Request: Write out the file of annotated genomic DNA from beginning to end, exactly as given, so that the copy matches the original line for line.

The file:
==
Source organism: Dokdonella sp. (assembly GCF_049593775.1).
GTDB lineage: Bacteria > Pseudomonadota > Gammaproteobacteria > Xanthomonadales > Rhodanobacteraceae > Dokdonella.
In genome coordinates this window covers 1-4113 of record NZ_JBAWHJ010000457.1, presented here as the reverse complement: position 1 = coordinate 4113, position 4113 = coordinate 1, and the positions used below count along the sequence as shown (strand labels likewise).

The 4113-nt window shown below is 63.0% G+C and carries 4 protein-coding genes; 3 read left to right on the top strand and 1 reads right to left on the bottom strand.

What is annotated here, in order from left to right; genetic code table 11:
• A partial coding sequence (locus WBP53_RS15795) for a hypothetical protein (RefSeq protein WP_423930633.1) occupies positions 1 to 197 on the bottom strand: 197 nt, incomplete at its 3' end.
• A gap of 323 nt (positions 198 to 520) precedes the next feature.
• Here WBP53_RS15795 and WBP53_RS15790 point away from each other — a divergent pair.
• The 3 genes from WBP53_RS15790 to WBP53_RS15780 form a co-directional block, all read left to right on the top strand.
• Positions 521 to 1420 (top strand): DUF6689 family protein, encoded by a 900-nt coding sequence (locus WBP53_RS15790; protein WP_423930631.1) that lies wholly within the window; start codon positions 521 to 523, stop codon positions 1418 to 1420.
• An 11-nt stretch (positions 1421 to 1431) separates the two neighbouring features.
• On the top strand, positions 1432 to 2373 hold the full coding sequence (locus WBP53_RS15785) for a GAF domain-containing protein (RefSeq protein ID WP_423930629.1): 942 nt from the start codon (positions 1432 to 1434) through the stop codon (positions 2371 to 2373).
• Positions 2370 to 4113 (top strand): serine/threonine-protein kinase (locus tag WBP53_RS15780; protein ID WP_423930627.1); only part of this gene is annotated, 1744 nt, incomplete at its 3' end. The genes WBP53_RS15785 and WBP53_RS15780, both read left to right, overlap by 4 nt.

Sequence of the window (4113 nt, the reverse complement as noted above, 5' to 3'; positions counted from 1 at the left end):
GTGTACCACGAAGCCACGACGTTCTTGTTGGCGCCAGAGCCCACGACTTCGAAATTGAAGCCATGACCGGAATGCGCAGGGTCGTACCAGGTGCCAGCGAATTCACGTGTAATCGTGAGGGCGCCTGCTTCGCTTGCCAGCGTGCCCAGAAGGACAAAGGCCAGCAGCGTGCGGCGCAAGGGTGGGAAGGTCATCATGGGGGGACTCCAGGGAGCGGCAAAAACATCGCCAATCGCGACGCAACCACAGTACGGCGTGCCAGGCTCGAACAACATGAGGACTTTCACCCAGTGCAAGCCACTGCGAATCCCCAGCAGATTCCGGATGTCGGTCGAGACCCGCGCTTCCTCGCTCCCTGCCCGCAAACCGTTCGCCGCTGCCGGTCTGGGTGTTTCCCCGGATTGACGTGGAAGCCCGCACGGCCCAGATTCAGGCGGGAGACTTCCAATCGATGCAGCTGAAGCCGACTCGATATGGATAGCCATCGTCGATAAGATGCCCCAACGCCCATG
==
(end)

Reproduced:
Source organism: Dokdonella sp. (assembly GCF_049593775.1).
GTDB lineage: Bacteria > Pseudomonadota > Gammaproteobacteria > Xanthomonadales > Rhodanobacteraceae > Dokdonella.
In genome coordinates this window covers 1-4113 of record NZ_JBAWHJ010000457.1, presented here as the reverse complement: position 1 = coordinate 4113, position 4113 = coordinate 1, and the positions used below count along the sequence as shown (strand labels likewise).

The 4113-nt window shown below is 63.0% G+C and carries 4 protein-coding genes; 3 read left to right on the top strand and 1 reads right to left on the bottom strand.

What is annotated here, in order from left to right; genetic code table 11:
• A partial coding sequence (locus WBP53_RS15795) for a hypothetical protein (RefSeq protein WP_423930633.1) occupies positions 1 to 197 on the bottom strand: 197 nt, incomplete at its 3' end.
• A gap of 323 nt (positions 198 to 520) precedes the next feature.
• Here WBP53_RS15795 and WBP53_RS15790 point away from each other — a divergent pair.
• The 3 genes from WBP53_RS15790 to WBP53_RS15780 form a co-directional block, all read left to right on the top strand.
• Positions 521 to 1420 (top strand): DUF6689 family protein, encoded by a 900-nt coding sequence (locus WBP53_RS15790; protein WP_423930631.1) that lies wholly within the window; start codon positions 521 to 523, stop codon positions 1418 to 1420.
• An 11-nt stretch (positions 1421 to 1431) separates the two neighbouring features.
• On the top strand, positions 1432 to 2373 hold the full coding sequence (locus WBP53_RS15785) for a GAF domain-containing protein (RefSeq protein ID WP_423930629.1): 942 nt from the start codon (positions 1432 to 1434) through the stop codon (positions 2371 to 2373).
• Positions 2370 to 4113 (top strand): serine/threonine-protein kinase (locus tag WBP53_RS15780; protein ID WP_423930627.1); only part of this gene is annotated, 1744 nt, incomplete at its 3' end. The genes WBP53_RS15785 and WBP53_RS15780, both read left to right, overlap by 4 nt.

Sequence of the window (4113 nt, the reverse complement as noted above, 5' to 3'; positions counted from 1 at the left end):
GTGTACCACGAAGCCACGACGTTCTTGTTGGCGCCAGAGCCCACGACTTCGAAATTGAAGCCATGACCGGAATGCGCAGGGTCGTACCAGGTGCCAGCGAATTCACGTGTAATCGTGAGGGCGCCTGCTTCGCTTGCCAGCGTGCCCAGAAGGACAAAGGCCAGCAGCGTGCGGCGCAAGGGTGGGAAGGTCATCATGGGGGGACTCCAGGGAGCGGCAAAAACATCGCCAATCGCGACGCAACCACAGTACGGCGTGCCAGGCTCGAACAACATGAGGACTTTCACCCAGTGCAAGCCACTGCGAATCCCCAGCAGATTCCGGATGTCGGTCGAGACCCGCGCTTCCTCGCTCCCTGCCCGCAAACCGTTCGCCGCTGCCGGTCTGGGTGTTTCCCCGGATTGACGTGGAAGCCCGCACGGCCCAGATTCAGGCGGGAGACTTCCAATCGATGCAGCTGAAGCCGACTCGATATGGATAGCCATCGTCGATAAGATGCCCCAACGCCCATG